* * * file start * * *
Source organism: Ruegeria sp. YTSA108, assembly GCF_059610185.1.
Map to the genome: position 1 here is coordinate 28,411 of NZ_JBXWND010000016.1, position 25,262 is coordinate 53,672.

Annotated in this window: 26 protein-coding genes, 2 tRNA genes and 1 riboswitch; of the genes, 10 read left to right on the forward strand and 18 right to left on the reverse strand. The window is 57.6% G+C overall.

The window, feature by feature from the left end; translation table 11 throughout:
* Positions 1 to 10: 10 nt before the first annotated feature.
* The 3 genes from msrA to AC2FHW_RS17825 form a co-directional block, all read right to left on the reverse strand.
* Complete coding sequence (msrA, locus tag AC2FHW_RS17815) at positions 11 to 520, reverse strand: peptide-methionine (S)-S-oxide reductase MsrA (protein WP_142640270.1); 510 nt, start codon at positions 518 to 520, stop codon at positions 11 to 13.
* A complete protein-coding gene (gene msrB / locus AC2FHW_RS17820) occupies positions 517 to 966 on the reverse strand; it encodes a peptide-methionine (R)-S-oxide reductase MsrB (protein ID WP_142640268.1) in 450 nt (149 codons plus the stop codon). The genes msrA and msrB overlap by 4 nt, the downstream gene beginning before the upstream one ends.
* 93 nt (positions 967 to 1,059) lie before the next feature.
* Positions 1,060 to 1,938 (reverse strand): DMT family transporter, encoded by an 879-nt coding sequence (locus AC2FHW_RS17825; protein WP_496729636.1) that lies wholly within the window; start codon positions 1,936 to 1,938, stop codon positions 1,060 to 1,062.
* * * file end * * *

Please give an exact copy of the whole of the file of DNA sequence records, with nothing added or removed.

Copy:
Source organism: Ruegeria sp. YTSA108, assembly GCF_059610185.1.
Map to the genome: position 1 here is coordinate 28,411 of NZ_JBXWND010000016.1, position 25,262 is coordinate 53,672.

Annotated in this window: 26 protein-coding genes, 2 tRNA genes and 1 riboswitch; of the genes, 10 read left to right on the forward strand and 18 right to left on the reverse strand. The window is 57.6% G+C overall.

The window, feature by feature from the left end; translation table 11 throughout:
* Positions 1 to 10: 10 nt before the first annotated feature.
* The 3 genes from msrA to AC2FHW_RS17825 form a co-directional block, all read right to left on the reverse strand.
* Complete coding sequence (msrA, locus tag AC2FHW_RS17815) at positions 11 to 520, reverse strand: peptide-methionine (S)-S-oxide reductase MsrA (protein WP_142640270.1); 510 nt, start codon at positions 518 to 520, stop codon at positions 11 to 13.
* A complete protein-coding gene (gene msrB / locus AC2FHW_RS17820) occupies positions 517 to 966 on the reverse strand; it encodes a peptide-methionine (R)-S-oxide reductase MsrB (protein ID WP_142640268.1) in 450 nt (149 codons plus the stop codon). The genes msrA and msrB overlap by 4 nt, the downstream gene beginning before the upstream one ends.
* 93 nt (positions 967 to 1,059) lie before the next feature.
* Positions 1,060 to 1,938 (reverse strand): DMT family transporter, encoded by an 879-nt coding sequence (locus AC2FHW_RS17825; protein WP_496729636.1) that lies wholly within the window; start codon positions 1,936 to 1,938, stop codon positions 1,060 to 1,062.